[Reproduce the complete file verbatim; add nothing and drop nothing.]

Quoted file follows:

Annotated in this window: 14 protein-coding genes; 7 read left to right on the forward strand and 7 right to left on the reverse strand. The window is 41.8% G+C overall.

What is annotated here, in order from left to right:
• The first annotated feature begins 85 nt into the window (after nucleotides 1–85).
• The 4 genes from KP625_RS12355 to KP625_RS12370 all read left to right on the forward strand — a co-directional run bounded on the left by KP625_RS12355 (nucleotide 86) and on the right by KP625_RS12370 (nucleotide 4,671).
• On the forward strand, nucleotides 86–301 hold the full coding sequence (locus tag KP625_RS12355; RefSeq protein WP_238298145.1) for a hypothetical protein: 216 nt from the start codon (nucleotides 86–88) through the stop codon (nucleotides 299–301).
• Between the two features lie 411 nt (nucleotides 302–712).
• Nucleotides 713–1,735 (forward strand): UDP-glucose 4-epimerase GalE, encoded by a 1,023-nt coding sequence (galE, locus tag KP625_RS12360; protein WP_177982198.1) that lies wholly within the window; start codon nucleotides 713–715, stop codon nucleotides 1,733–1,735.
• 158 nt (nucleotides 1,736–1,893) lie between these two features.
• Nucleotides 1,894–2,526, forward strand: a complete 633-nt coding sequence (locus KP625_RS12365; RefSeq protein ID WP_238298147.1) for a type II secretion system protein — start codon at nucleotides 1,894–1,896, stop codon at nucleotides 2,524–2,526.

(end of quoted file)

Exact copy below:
Annotated in this window: 14 protein-coding genes; 7 read left to right on the forward strand and 7 right to left on the reverse strand. The window is 41.8% G+C overall.

What is annotated here, in order from left to right:
• The first annotated feature begins 85 nt into the window (after nucleotides 1–85).
• The 4 genes from KP625_RS12355 to KP625_RS12370 all read left to right on the forward strand — a co-directional run bounded on the left by KP625_RS12355 (nucleotide 86) and on the right by KP625_RS12370 (nucleotide 4,671).
• On the forward strand, nucleotides 86–301 hold the full coding sequence (locus tag KP625_RS12355; RefSeq protein WP_238298145.1) for a hypothetical protein: 216 nt from the start codon (nucleotides 86–88) through the stop codon (nucleotides 299–301).
• Between the two features lie 411 nt (nucleotides 302–712).
• Nucleotides 713–1,735 (forward strand): UDP-glucose 4-epimerase GalE, encoded by a 1,023-nt coding sequence (galE, locus tag KP625_RS12360; protein WP_177982198.1) that lies wholly within the window; start codon nucleotides 713–715, stop codon nucleotides 1,733–1,735.
• 158 nt (nucleotides 1,736–1,893) lie between these two features.
• Nucleotides 1,894–2,526, forward strand: a complete 633-nt coding sequence (locus KP625_RS12365; RefSeq protein ID WP_238298147.1) for a type II secretion system protein — start codon at nucleotides 1,894–1,896, stop codon at nucleotides 2,524–2,526.